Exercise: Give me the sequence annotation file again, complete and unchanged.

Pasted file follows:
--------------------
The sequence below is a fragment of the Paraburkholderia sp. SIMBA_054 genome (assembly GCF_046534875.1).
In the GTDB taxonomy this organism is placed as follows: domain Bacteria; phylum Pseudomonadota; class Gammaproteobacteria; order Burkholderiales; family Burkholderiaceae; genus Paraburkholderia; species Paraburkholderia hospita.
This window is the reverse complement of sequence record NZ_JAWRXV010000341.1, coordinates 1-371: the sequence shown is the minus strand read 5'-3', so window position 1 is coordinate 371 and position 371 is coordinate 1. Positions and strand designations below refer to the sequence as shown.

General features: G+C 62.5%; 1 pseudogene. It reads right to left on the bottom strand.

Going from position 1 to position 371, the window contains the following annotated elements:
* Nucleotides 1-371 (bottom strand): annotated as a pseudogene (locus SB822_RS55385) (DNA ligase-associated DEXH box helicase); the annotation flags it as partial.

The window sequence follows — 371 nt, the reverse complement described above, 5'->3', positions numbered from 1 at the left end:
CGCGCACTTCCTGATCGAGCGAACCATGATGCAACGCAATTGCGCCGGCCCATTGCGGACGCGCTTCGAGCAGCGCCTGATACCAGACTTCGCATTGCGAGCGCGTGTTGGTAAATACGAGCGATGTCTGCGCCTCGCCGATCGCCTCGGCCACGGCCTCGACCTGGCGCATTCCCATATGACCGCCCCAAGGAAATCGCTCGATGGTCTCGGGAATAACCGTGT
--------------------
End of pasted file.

The sequence below is a fragment of the Paraburkholderia sp. SIMBA_054 genome (assembly GCF_046534875.1).
In the GTDB taxonomy this organism is placed as follows: domain Bacteria; phylum Pseudomonadota; class Gammaproteobacteria; order Burkholderiales; family Burkholderiaceae; genus Paraburkholderia; species Paraburkholderia hospita.
This window is the reverse complement of sequence record NZ_JAWRXV010000341.1, coordinates 1-371: the sequence shown is the minus strand read 5'-3', so window position 1 is coordinate 371 and position 371 is coordinate 1. Positions and strand designations below refer to the sequence as shown.

General features: G+C 62.5%; 1 pseudogene. It reads right to left on the bottom strand.

Going from position 1 to position 371, the window contains the following annotated elements:
* Nucleotides 1-371 (bottom strand): annotated as a pseudogene (locus SB822_RS55385) (DNA ligase-associated DEXH box helicase); the annotation flags it as partial.

The window sequence follows — 371 nt, the reverse complement described above, 5'->3', positions numbered from 1 at the left end:
CGCGCACTTCCTGATCGAGCGAACCATGATGCAACGCAATTGCGCCGGCCCATTGCGGACGCGCTTCGAGCAGCGCCTGATACCAGACTTCGCATTGCGAGCGCGTGTTGGTAAATACGAGCGATGTCTGCGCCTCGCCGATCGCCTCGGCCACGGCCTCGACCTGGCGCATTCCCATATGACCGCCCCAAGGAAATCGCTCGATGGTCTCGGGAATAACCGTGT